Thoughts?
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Sneelock

Postby Sneelock » 19 Feb 2007, 22:41

It's hard to start talking about him without feeling sad about it. I guess both of his last two pictures were taken out of his hands and cut by the production company. Him, an academy award winning editor, not allowed to supervise the cutting of his own films. that had to be a blow.

now, it's a good bet that Ashby brought a lot of that on himself. legend has it that he took WAY too many goofballs and became very difficult to do business with.

anyway, we still have his films and I agree that the light doesn't shine on his work near as brightly as it should.

I voted "Last Detail" just because I really like it as a whole. I like how the film captures it's time and what the film has to say.

Here's what I really liked about Ashby - energy. the only guy I can really compare him to is Cassavetes. there's something in the air that those guys seem to get in the can. Cassavetes seemed to value that energy above narrative concerns. I feel like Ashby used it like other directors used locations. there's a palpable nervous energy in his films and I think he uses it to remarkable effect in his very best.

for now, I guess I'll say I think 'The Last Detail' is his very best.

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Davey the Fat Boy
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Postby Davey the Fat Boy » 20 Feb 2007, 13:16

Funny - I still can't bring myself to vote. I love all of these films deeply.

I've almot pulled the trigger a few times for Coming Home, but that's largely an instinct to defend it from attacks nobody here has bothered to make. I do think it has strong claims to being his best film though. But so do several of the others.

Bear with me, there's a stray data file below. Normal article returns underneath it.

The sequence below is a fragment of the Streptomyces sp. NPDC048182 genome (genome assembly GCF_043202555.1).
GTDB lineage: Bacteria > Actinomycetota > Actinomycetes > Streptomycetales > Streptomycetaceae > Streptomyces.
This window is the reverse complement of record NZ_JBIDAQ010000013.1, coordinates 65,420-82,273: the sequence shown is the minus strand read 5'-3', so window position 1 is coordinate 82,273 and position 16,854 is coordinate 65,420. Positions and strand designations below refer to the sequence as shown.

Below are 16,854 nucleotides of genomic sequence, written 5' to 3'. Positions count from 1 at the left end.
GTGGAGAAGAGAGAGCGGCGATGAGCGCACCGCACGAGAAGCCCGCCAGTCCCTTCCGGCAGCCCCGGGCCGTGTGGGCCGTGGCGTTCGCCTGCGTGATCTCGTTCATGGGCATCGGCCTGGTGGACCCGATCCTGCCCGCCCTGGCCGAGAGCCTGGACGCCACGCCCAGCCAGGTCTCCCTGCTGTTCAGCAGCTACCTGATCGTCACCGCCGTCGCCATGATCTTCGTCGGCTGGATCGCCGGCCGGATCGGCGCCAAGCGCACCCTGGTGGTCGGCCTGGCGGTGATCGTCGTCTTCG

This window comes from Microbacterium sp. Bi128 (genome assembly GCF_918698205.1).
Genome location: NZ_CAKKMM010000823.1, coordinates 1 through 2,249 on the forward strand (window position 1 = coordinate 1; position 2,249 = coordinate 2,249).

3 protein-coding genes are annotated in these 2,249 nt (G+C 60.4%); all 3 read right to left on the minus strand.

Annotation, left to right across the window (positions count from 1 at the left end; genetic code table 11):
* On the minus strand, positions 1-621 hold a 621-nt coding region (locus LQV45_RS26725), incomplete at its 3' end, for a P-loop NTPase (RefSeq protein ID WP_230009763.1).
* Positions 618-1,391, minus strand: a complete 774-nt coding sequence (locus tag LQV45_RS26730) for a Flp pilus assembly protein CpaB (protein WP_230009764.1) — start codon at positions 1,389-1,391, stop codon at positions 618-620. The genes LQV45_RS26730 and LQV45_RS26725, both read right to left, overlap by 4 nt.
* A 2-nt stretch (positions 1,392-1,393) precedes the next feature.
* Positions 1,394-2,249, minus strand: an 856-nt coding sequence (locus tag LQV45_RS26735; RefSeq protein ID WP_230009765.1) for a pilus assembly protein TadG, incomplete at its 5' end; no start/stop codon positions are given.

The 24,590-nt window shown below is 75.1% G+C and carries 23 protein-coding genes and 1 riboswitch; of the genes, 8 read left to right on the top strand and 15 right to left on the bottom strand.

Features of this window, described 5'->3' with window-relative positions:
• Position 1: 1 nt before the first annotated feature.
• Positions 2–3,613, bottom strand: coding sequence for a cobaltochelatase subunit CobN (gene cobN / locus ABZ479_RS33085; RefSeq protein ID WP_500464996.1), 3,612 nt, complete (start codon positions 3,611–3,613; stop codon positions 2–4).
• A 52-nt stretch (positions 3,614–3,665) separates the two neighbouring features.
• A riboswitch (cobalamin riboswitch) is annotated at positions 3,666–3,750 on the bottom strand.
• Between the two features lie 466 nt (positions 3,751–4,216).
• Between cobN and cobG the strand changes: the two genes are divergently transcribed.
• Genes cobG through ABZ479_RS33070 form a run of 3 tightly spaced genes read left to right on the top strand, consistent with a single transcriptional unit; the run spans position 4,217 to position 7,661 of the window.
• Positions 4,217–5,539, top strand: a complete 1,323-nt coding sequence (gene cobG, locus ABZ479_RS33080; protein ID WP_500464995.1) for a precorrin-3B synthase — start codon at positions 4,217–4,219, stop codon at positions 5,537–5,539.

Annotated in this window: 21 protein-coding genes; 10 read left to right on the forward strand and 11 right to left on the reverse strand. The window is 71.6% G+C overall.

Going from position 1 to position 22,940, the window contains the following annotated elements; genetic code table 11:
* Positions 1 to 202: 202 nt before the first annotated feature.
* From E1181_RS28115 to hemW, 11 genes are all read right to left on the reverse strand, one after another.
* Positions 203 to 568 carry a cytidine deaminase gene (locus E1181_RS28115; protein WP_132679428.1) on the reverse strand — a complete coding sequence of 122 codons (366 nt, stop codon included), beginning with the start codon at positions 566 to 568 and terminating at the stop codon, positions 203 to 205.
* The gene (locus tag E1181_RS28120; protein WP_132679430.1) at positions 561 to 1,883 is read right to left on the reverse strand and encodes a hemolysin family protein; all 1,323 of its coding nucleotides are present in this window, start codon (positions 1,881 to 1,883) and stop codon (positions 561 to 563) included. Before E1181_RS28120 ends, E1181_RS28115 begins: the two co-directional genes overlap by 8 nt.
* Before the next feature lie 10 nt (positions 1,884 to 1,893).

“Remember I have said good things about benevolent despots before.” - Jimbo

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kath
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Postby kath » 20 Feb 2007, 13:45

for me, it's between harold and maude and being there. i loved coming home, the last detail, and shampoo, but they just didn't suck me in and make my brain bubble over as much. frankly, of the three i've just listed, the last detail is the only one i still want to watch.

hard to choose. harold and maude hit me earliest, although being there wasn't far behind.

harold and maude represents one of my fave examples of a soundtrack fitting a movie, enriching it. cat is perfect, somehow.

in being there, shirley mcclaine's performance alone makes me lose a few innards laughing.

hm.

harold and maude. some of those suicide scenes... at the opening... in the swimming pool... were just brilliant.

kath
a closet ruth gordon fan anyway

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Mr Maps
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Postby Mr Maps » 20 Feb 2007, 13:48

Quite a wide variety of really great films and to be honest, I didn't realise they were all by the same director.